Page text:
A cardiac event was defined according to the 3rd Universal Definition of Myocardial Infarction Expert Consensus (18). These events included infarctions; ST segment elevation myocardial infarction (STEMI) or non-ST segment elevation myocardial infarction (NSTEMI) and revascularizations by percutaneous intervention (PCI) or coronary artery bypass grafting (CABG) that occurred after the participant’s initial screening CT. If the participant had a STEMI that resulted in an intervention such as a PCI or CABG, the event was recorded only as a PCI or CABG, not as multiple end points. Stroke was not included as an event. Cardiac events were only recorded if they were properly documented in an internist, cardiologist, or cardiothoracic surgery note and occurred after the baseline CT scan but prior to December 31, 2015. Patients were excluded from the statistical analysis if they had a documented myocardial infarction prior to the baseline CTLS exam, did not have any follow up documented after their CT scan at the time of this review, or had missing independent variables. The study did not evaluate if there was any follow-up clinical care based on reporting of CAC from the CTLS exam.
Multivariable binary logistic regression models were developed for the sample. A reported initial cardiac event was the dependent variable. CAC was the primary independent variable evaluated during model development. The influences of potential covariates were assessed with univariate and multivariable models. These included age (continuous), pack-year smoking history (continuous), years of smoking cessation (with zero indicating smoking at program entry; continuous), sex (categorical), NCCN group (categorical), smoking at program entry (categorical), diabetes (categorical), hyperlipidemia (categorical), COPD (categorical), family history (categorical), and hypertension (categorical). Smoking status was coded for the status at the baseline scan and did not account for smokers who quit or former smokers who relapsed. CAC was treated as a continuous variable (see appendix for additional details on the rationale for this approach). Our intent was to use the models to understand the strength of the predictive value of qualitative CAC seen on baseline CTLS in initial cardiac events and not for use as predictive tools.
Logistic regression models for the binary outcome of cardiac event were run for each univariate predictor. Multivariable logistic regression models were run for combinations informed by the univariate analysis and by model Akaike information criteria (AIC). For a given sample, AIC provides a relative comparison of the quality of statistical models with lower AIC being indicative of better model performance. The models evaluated included models with predictor variable combinations that did not include CAC. The regression models were limited to four predictor variables to avoid overfit, based on Peduzzi’s rule of thumb of one predictor variable per 10 events (19). The model development effort informed the choice of two models, one including CAC as a predictor variable and one without CAC, for assessment of the discrimination capability of CAC for patients that had an initial cardiac event from those that did not. The chosen models were used to estimate the risk values for the population. Area under the receiver operator curve (AUC) was then used to assess model discrimination. AUC discrimination was considered poor at 0.5 to 0.7, good at 0.7 to 0.8, and excellent at >0.8 (20).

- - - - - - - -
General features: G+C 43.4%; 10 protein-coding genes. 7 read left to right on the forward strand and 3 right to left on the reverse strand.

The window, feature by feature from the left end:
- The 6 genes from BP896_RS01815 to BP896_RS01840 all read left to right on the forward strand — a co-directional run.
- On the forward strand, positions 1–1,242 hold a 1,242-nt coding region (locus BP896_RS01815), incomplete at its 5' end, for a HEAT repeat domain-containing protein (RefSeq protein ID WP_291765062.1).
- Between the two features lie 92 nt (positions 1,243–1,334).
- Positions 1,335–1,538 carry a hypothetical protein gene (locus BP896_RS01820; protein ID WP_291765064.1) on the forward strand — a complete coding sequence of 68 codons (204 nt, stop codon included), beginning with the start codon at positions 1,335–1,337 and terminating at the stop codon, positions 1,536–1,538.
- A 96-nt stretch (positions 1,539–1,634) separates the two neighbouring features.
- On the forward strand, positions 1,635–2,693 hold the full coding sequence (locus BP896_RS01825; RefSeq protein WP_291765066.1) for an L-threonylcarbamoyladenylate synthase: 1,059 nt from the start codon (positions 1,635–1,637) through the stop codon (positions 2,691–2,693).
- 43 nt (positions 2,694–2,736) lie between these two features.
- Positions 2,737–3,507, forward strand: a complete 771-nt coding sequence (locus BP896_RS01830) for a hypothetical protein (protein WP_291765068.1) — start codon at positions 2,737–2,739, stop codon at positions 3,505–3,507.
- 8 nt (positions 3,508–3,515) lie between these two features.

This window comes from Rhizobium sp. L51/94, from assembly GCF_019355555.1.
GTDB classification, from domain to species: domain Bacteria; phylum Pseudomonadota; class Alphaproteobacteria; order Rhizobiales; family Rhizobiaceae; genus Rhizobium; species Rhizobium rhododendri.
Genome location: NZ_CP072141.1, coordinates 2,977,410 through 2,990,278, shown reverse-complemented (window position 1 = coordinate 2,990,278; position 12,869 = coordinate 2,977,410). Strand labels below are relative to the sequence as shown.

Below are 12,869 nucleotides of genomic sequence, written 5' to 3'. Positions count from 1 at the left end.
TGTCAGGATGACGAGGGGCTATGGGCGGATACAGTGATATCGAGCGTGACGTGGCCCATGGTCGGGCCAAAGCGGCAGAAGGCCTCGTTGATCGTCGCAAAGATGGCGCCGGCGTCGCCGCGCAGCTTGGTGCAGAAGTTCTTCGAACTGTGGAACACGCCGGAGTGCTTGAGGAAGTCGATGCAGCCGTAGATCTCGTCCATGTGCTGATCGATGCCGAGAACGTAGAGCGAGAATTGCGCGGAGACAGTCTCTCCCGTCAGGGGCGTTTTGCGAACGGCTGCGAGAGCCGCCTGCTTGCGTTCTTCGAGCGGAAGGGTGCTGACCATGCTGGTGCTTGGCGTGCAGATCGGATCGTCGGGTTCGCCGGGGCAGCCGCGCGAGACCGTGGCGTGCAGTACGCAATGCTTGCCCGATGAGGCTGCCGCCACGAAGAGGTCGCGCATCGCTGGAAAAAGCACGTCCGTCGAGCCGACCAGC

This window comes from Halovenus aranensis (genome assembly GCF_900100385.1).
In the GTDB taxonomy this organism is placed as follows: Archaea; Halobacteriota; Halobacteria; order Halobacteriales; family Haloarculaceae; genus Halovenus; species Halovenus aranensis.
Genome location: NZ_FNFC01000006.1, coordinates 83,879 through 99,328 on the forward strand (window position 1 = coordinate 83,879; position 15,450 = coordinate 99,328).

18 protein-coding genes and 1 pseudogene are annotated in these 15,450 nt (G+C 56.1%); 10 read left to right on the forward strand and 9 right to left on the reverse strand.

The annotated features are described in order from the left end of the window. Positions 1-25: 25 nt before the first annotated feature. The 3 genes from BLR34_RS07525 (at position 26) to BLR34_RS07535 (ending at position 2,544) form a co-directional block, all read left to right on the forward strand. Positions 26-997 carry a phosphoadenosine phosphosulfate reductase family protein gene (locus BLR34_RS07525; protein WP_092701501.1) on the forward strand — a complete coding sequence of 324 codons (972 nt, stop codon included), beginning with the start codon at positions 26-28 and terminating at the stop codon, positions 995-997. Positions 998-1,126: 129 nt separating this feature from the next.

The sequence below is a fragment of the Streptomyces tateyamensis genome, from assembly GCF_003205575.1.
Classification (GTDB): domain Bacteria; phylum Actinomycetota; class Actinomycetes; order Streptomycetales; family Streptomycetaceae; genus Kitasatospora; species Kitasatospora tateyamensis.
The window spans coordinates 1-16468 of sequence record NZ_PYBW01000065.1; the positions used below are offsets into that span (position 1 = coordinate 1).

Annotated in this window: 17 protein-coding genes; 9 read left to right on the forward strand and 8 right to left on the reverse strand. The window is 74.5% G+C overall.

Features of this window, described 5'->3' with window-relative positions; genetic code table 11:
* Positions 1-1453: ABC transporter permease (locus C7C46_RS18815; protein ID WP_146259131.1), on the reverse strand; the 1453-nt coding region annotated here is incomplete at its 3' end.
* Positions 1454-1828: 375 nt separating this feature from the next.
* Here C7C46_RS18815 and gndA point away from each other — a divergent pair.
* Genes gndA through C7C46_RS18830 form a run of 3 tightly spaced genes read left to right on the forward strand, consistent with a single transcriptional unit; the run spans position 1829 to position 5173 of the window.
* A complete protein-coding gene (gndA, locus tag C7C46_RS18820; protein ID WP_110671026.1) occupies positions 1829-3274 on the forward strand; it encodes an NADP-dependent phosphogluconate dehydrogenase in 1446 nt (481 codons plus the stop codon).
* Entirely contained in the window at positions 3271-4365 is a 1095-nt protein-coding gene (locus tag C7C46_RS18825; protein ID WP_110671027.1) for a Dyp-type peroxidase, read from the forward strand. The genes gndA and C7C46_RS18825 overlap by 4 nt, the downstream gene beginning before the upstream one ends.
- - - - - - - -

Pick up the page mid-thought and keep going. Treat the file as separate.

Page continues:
A multivariable regression model was also run including all of the predictor variables and another without CAC. Multiple-comparison analysis of variance (ANOVA) F-test was conducted to compare these models to assess the significance of CAC in this sample when corrected for the other demographic and clinical variables.
A Kaplan-Meier curve was constructed with the time from the baseline CTLS exam to an initial cardiac event or to censoring at the end of follow-up for each of the four CAC categories.